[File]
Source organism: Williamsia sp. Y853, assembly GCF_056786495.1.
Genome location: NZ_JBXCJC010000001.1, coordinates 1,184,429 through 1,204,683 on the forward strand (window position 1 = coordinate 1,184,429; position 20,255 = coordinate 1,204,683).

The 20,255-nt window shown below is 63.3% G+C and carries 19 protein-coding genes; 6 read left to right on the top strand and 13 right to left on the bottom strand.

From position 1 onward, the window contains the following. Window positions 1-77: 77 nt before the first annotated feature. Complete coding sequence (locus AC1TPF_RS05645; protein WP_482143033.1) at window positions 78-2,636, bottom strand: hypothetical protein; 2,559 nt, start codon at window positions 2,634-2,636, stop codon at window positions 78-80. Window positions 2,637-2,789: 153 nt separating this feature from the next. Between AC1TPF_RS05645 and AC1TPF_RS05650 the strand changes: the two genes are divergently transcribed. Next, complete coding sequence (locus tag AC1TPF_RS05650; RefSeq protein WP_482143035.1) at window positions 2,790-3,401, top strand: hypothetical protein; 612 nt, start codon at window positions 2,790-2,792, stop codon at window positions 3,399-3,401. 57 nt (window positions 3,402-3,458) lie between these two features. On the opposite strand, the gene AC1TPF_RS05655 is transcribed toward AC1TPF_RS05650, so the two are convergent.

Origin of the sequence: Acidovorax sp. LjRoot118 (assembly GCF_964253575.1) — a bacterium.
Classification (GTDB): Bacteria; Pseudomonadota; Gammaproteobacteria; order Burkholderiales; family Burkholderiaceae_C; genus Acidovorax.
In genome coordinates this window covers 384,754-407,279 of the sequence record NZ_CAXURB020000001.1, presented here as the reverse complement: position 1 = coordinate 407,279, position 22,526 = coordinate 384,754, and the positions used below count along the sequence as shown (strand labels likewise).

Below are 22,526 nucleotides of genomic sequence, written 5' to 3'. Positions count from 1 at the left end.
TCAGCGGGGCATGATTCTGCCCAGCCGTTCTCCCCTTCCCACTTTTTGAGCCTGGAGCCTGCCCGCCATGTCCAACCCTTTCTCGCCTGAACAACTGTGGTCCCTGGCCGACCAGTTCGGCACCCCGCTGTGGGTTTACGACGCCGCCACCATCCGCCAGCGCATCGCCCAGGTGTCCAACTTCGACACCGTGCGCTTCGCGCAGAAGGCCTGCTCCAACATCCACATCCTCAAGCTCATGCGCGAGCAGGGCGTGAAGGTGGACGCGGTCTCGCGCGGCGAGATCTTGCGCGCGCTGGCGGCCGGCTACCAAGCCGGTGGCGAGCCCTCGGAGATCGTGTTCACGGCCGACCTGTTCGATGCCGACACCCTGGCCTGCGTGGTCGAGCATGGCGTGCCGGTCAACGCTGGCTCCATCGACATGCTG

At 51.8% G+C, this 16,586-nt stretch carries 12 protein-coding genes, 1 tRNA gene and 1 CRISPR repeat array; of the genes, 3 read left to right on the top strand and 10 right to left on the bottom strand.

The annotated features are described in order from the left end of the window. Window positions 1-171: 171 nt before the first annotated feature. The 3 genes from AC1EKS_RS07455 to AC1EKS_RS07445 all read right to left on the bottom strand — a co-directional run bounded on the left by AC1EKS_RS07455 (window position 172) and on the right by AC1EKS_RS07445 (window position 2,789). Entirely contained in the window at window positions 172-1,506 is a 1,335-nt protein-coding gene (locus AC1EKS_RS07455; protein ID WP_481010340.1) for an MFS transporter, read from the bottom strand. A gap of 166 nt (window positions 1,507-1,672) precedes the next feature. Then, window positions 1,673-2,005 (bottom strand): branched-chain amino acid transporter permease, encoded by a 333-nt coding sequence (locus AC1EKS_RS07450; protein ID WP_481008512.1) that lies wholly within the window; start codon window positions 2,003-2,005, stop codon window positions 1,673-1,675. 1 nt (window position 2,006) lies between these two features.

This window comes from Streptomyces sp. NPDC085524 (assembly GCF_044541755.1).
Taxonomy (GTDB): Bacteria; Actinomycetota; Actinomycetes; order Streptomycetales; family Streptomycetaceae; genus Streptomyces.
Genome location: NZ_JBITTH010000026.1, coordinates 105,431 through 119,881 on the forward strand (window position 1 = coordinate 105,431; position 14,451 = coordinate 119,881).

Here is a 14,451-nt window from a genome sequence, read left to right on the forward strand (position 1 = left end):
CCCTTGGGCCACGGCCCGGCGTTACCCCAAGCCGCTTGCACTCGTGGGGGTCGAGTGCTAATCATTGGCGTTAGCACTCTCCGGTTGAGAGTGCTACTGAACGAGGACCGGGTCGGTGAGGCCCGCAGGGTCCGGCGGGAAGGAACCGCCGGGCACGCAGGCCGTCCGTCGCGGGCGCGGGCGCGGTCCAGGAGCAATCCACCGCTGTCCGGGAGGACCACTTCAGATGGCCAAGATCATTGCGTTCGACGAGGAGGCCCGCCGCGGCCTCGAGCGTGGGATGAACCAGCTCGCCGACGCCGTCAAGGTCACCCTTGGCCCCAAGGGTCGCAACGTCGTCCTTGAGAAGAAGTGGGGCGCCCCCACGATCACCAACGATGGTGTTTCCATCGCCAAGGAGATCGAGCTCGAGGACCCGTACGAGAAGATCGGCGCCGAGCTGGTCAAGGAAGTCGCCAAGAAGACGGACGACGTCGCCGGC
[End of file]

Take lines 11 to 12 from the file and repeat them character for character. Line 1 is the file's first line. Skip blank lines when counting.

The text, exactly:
The annotated features are described in order from the left end of the window. Window positions 1-171: 171 nt before the first annotated feature. The 3 genes from AC1EKS_RS07455 to AC1EKS_RS07445 all read right to left on the bottom strand — a co-directional run bounded on the left by AC1EKS_RS07455 (window position 172) and on the right by AC1EKS_RS07445 (window position 2,789). Entirely contained in the window at window positions 172-1,506 is a 1,335-nt protein-coding gene (locus AC1EKS_RS07455; protein ID WP_481010340.1) for an MFS transporter, read from the bottom strand. A gap of 166 nt (window positions 1,507-1,672) precedes the next feature. Then, window positions 1,673-2,005 (bottom strand): branched-chain amino acid transporter permease, encoded by a 333-nt coding sequence (locus AC1EKS_RS07450; protein ID WP_481008512.1) that lies wholly within the window; start codon window positions 2,003-2,005, stop codon window positions 1,673-1,675. 1 nt (window position 2,006) lies between these two features.

This window comes from Streptomyces sp. NPDC085524 (assembly GCF_044541755.1).